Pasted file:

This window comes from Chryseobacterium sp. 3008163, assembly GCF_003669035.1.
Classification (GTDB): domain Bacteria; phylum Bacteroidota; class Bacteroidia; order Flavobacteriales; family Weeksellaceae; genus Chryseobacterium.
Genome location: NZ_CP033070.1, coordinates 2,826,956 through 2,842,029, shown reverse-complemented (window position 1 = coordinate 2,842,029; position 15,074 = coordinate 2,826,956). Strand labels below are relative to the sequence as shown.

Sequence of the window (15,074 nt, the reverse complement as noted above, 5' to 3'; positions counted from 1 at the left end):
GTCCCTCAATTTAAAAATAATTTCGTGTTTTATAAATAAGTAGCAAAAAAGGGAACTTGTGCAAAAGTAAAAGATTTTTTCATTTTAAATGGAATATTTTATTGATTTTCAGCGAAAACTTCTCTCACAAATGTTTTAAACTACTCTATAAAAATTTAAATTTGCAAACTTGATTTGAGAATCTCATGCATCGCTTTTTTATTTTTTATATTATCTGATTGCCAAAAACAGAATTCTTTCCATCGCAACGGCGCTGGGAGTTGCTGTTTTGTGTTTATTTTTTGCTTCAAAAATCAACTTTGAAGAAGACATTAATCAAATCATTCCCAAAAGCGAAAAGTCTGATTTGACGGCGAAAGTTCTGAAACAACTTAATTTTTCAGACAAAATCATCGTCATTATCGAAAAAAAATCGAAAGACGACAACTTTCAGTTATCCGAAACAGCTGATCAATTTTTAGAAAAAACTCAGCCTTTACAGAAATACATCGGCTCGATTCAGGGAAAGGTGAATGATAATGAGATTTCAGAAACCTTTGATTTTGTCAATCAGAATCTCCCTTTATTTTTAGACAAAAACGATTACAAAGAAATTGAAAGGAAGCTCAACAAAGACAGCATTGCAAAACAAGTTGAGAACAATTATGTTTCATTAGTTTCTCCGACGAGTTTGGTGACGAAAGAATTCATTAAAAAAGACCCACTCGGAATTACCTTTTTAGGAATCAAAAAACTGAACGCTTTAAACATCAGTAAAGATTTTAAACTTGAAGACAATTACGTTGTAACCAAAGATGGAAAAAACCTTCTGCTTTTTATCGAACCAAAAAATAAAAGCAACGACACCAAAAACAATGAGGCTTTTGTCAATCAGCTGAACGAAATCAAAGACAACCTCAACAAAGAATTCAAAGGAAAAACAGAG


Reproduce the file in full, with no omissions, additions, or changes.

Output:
This window comes from Chryseobacterium sp. 3008163, assembly GCF_003669035.1.
Classification (GTDB): domain Bacteria; phylum Bacteroidota; class Bacteroidia; order Flavobacteriales; family Weeksellaceae; genus Chryseobacterium.
Genome location: NZ_CP033070.1, coordinates 2,826,956 through 2,842,029, shown reverse-complemented (window position 1 = coordinate 2,842,029; position 15,074 = coordinate 2,826,956). Strand labels below are relative to the sequence as shown.

Sequence of the window (15,074 nt, the reverse complement as noted above, 5' to 3'; positions counted from 1 at the left end):
GTCCCTCAATTTAAAAATAATTTCGTGTTTTATAAATAAGTAGCAAAAAAGGGAACTTGTGCAAAAGTAAAAGATTTTTTCATTTTAAATGGAATATTTTATTGATTTTCAGCGAAAACTTCTCTCACAAATGTTTTAAACTACTCTATAAAAATTTAAATTTGCAAACTTGATTTGAGAATCTCATGCATCGCTTTTTTATTTTTTATATTATCTGATTGCCAAAAACAGAATTCTTTCCATCGCAACGGCGCTGGGAGTTGCTGTTTTGTGTTTATTTTTTGCTTCAAAAATCAACTTTGAAGAAGACATTAATCAAATCATTCCCAAAAGCGAAAAGTCTGATTTGACGGCGAAAGTTCTGAAACAACTTAATTTTTCAGACAAAATCATCGTCATTATCGAAAAAAAATCGAAAGACGACAACTTTCAGTTATCCGAAACAGCTGATCAATTTTTAGAAAAAACTCAGCCTTTACAGAAATACATCGGCTCGATTCAGGGAAAGGTGAATGATAATGAGATTTCAGAAACCTTTGATTTTGTCAATCAGAATCTCCCTTTATTTTTAGACAAAAACGATTACAAAGAAATTGAAAGGAAGCTCAACAAAGACAGCATTGCAAAACAAGTTGAGAACAATTATGTTTCATTAGTTTCTCCGACGAGTTTGGTGACGAAAGAATTCATTAAAAAAGACCCACTCGGAATTACCTTTTTAGGAATCAAAAAACTGAACGCTTTAAACATCAGTAAAGATTTTAAACTTGAAGACAATTACGTTGTAACCAAAGATGGAAAAAACCTTCTGCTTTTTATCGAACCAAAAAATAAAAGCAACGACACCAAAAACAATGAGGCTTTTGTCAATCAGCTGAACGAAATCAAAGACAACCTCAACAAAGAATTCAAAGGAAAAACAGAG